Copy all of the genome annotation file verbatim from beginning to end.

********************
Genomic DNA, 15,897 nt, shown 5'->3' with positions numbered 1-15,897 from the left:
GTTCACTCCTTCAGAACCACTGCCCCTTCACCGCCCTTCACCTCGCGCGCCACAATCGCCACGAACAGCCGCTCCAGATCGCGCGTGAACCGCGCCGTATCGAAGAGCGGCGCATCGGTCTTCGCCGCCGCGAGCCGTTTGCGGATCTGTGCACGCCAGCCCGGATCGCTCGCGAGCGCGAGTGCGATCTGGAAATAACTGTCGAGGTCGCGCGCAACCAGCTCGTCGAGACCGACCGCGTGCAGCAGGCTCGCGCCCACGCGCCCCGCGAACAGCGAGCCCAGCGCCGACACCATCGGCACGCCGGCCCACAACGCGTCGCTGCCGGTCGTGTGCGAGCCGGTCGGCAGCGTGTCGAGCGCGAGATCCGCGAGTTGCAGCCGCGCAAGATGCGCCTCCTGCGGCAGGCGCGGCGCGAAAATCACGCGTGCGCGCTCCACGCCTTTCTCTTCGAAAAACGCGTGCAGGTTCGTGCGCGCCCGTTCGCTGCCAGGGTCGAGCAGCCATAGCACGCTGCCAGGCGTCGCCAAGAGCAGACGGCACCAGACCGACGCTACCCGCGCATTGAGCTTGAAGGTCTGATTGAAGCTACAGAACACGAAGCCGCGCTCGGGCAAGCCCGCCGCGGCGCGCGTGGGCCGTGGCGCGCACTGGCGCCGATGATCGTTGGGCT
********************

Genomic DNA, 15,897 nt, shown 5'->3' with positions numbered 1-15,897 from the left:
GTTCACTCCTTCAGAACCACTGCCCCTTCACCGCCCTTCACCTCGCGCGCCACAATCGCCACGAACAGCCGCTCCAGATCGCGCGTGAACCGCGCCGTATCGAAGAGCGGCGCATCGGTCTTCGCCGCCGCGAGCCGTTTGCGGATCTGTGCACGCCAGCCCGGATCGCTCGCGAGCGCGAGTGCGATCTGGAAATAACTGTCGAGGTCGCGCGCAACCAGCTCGTCGAGACCGACCGCGTGCAGCAGGCTCGCGCCCACGCGCCCCGCGAACAGCGAGCCCAGCGCCGACACCATCGGCACGCCGGCCCACAACGCGTCGCTGCCGGTCGTGTGCGAGCCGGTCGGCAGCGTGTCGAGCGCGAGATCCGCGAGTTGCAGCCGCGCAAGATGCGCCTCCTGCGGCAGGCGCGGCGCGAAAATCACGCGTGCGCGCTCCACGCCTTTCTCTTCGAAAAACGCGTGCAGGTTCGTGCGCGCCCGTTCGCTGCCAGGGTCGAGCAGCCATAGCACGCTGCCAGGCGTCGCCAAGAGCAGACGGCACCAGACCGACGCTACCCGCGCATTGAGCTTGAAGGTCTGATTGAAGCTACAGAACACGAAGCCGCGCTCGGGCAAGCCCGCCGCGGCGCGCGTGGGCCGTGGCGCGCACTGGCGCCGATGATCGTTGGGCT